A Growing Threat: Deliberate, Simultaneous Release of Pandemic Viruses Across Travel Hubs

·  Viruses can spread faster than vaccines or antivirals can be distributed.

·  Pandemic agents are more lethal than nuclear devices and will be accessible to terrorists.


·  A pandemic test-ban treaty will delay proliferation without slowing beneficial advances.

·  Liability and insurance for catastrophic outcomes will compensate for negative externalities.

·  Secure and universal DNA synthesis screening can reduce unauthorised access by >100-fold.


·  Untargeted sequencing can reliably detect all exponentially spreading biological threats

Goal: eliminate the virus while providing food, water, power, law enforcement, and healthcare

·  Develop and distribute pandemic-proof protective equipment for all essential workers

·  Comfortable, stylish, durable powered respirators must be proven to work reliably

·  Foster resilient supply chains, local production, and behavioural outbreak control

·  Strengthen systems and offer individualised early warning to block transmission

·  Develop and install germicidal low-wavelength lights, which appear to be harmless to humans

·  Overhead fixtures can reduce airborne and surface pathogens by >90 per cent in seconds

Relative to nuclear weapons, pandemic-class agents are comparably lethal and will be far more accessible

The international community has gone to immense lengths to prevent non-state actors from acquiring nuclear weapons. However, COVID-19 has demonstrated that even relatively mild pandemic viruses can kill more people than any nuclear device. While pandemic-class agents would be strategically useless to nation-states due to their slow spread and indiscriminate lethality, they might be acquired and deliberately released by terrorists.

Numerous independent advances in virology and biotechnology, none of which is obviously threatening on its own, have recently combined to render many viruses accessible to skilled individuals at a low cost. Stepby-step assembly protocols capable of producing infectious viruses from a genome sequence and standard laboratory reagents are widely available,(1) with particularly detailed and reliable instructions for influenzaviruses and coronaviruses, the families responsible for the last five respiratory pandemics.(2) Such protocols, which are intended to obviate the requirement for “tacit knowledge” to successfully perform the experiment, have become increasingly common. The recent democratisation of biotechnology suggests that they have broadly succeeded: the typical advance made in a cuttingedge laboratory by individuals with doctorates has required just one year to be reproduced in other laboratories, three years to be adapted for use in other contexts, five years to be reproduced by undergraduates and individuals with moderate skills, and 12-13 years to become accessible to high school students and others with low skills and resources.(3)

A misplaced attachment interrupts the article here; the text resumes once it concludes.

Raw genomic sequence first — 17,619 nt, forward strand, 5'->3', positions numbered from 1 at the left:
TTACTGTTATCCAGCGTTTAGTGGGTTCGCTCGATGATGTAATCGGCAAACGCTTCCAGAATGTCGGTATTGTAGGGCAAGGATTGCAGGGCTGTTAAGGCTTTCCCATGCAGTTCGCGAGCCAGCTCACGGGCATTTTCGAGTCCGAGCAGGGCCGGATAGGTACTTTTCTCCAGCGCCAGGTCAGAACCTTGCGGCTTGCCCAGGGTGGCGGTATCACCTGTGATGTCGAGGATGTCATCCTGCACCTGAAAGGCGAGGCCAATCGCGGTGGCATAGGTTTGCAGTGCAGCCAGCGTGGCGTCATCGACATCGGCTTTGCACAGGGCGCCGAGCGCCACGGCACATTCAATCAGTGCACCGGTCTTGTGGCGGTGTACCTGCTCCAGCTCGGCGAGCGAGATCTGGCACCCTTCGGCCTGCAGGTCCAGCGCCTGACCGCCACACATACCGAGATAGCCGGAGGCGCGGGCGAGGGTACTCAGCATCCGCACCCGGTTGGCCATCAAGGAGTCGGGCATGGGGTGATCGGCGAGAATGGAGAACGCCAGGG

Today, perhaps 30,000 individuals with doctorates currently possess the skills(4) to follow the most straightforward virus assembly protocols: the United States has awarded approximately 2500 doctorates in virology in the past 20 years,(5) at least three times as many scientists in more common disciplines such as synthetic biology, bioengineering, and biomedicine also work with viruses and can follow such protocols, and the United States trains approximately one-third of such scientists worldwide.(6) No clinical samples are required: due to exponentially falling sequencing costs, most virus genome sequences are shared publicly soon after discovery, allowing them to be assembled from commercially available synthetic DNA, which is now widely available at a low and exponentially falling cost (see graph).(7) While members of the International Gene Synthesis Consortium, an industry group concerned about the prospect of misuse, screen customers and DNA synthesis orders for hazards at considerable expense, it is easy to find nonmembers that presumably do not.(8)